When Washingtonians suffer catastrophic injuries in motor vehicle accidents, they are often eligible for substantial financial compensation. This compensation helps with medical bills, lost wages and other accident-related damages. Still, receiving the compensation you deserve is far from certain.
According to the Pew Research Center, approximately 70% of American adults use social media services. While you usually may not think much about what you post to Facebook, Instagram, Twitter or other platforms, you may want to reconsider uploading anything about your accident.
Whether you are hoping for an insurance settlement or looking to move forward with a legal claim, fault is likely to be important. That is, your success may hinge on proving which driver caused the accident.
You do not want your social media posts to admit fault or otherwise accept blame for the crash. Because even expressing sympathy for others can be problematic, it is typically wise not to say anything at all.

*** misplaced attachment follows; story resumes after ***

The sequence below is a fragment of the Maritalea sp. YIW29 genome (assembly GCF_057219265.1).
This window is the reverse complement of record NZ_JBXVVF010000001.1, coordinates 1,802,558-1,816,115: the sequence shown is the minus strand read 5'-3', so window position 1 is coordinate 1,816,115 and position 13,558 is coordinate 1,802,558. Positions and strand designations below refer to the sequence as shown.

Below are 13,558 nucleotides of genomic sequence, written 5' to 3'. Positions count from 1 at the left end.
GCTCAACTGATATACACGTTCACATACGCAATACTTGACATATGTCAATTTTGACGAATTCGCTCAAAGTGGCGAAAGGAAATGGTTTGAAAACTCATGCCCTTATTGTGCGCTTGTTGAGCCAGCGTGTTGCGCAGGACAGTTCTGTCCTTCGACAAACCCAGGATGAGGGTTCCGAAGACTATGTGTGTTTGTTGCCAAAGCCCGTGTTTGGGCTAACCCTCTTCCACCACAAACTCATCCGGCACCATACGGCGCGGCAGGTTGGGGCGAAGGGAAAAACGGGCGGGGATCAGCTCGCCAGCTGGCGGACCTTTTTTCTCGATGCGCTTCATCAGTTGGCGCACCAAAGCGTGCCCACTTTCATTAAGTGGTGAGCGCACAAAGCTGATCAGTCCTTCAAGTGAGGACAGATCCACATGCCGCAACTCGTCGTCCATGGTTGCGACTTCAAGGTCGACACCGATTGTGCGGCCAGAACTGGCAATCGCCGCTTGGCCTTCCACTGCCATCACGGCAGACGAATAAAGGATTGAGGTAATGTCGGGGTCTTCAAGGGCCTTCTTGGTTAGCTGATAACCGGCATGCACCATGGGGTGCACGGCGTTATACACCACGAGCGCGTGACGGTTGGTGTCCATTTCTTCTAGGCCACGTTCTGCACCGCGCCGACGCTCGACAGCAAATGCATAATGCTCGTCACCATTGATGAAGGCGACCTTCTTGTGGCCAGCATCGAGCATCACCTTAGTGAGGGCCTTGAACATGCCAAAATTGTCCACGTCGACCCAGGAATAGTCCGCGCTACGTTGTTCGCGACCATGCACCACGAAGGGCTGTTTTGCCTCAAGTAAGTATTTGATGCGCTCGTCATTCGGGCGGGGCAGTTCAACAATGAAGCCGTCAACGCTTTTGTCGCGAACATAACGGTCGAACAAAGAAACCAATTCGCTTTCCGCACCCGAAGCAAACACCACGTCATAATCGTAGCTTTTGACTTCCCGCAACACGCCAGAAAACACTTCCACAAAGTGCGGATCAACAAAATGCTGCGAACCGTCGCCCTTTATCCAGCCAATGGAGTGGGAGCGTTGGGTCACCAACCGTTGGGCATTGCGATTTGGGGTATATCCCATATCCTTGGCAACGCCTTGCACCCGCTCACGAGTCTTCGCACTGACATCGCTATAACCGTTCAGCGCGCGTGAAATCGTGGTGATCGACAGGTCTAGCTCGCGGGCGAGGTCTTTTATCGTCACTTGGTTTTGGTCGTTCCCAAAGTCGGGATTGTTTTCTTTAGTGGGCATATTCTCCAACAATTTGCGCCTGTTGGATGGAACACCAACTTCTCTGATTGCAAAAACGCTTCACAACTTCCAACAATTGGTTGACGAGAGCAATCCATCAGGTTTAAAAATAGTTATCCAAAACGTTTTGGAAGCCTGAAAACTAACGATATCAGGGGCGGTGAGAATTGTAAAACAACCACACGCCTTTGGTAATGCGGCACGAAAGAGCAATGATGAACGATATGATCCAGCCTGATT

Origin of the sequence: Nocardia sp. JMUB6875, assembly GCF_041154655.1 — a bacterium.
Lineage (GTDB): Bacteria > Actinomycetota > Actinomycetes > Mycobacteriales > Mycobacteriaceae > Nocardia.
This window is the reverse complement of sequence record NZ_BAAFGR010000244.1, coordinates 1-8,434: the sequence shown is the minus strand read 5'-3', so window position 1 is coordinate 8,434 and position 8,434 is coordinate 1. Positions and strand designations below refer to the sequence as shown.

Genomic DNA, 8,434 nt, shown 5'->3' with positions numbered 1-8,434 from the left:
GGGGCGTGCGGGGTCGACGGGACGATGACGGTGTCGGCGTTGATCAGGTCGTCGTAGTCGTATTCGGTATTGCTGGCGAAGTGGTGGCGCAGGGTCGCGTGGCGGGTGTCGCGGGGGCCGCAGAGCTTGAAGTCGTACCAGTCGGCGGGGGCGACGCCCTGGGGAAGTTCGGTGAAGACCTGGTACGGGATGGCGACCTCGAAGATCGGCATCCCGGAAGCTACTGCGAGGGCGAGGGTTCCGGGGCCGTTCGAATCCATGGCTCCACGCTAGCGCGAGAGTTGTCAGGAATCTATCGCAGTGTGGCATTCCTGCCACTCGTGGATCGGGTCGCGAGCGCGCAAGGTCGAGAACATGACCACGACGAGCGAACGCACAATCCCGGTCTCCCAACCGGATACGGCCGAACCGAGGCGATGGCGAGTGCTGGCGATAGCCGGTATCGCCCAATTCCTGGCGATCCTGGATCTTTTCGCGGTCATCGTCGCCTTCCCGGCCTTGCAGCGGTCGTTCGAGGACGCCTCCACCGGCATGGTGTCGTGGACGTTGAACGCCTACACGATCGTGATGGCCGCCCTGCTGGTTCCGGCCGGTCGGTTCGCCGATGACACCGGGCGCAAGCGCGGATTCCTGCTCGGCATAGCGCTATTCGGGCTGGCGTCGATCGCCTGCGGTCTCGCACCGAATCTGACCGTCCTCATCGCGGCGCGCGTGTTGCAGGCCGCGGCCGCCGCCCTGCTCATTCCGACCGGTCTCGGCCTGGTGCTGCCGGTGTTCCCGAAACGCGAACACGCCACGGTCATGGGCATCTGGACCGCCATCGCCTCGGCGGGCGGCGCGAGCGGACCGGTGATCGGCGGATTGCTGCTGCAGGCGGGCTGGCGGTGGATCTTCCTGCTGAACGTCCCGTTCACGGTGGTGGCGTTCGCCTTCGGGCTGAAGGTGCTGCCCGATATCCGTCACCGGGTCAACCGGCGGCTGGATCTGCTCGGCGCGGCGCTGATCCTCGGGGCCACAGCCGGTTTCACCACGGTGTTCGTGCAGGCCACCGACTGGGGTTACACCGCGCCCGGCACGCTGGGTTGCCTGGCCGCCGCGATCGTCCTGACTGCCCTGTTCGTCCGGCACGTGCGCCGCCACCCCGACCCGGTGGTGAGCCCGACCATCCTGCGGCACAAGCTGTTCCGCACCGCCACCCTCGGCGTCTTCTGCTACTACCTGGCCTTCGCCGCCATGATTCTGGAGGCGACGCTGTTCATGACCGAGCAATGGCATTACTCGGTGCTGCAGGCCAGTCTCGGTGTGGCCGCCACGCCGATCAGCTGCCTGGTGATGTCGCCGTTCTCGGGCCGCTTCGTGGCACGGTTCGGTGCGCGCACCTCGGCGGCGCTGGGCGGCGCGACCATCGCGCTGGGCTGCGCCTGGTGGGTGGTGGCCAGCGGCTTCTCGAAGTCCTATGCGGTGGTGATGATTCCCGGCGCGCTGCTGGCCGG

While some injuries are clearly visible, many others have few or no outward signs. These injuries, such as post-traumatic stress disorder, are usually compensable. Nevertheless, if your social media posts make it look like you are healthy, a low settlement offer or even an outright claim denial may be in your future.
Likewise, because you may have setbacks during your recovery, you must be careful when posting progress pictures to your social media accounts. These pictures may make your injuries appear to be less serious than they truly are or were.
Ultimately, to avoid unnecessarily complicating your personal injury claim, it is advisable to post nothing about your motor vehicle accident until after you receive your settlement or award.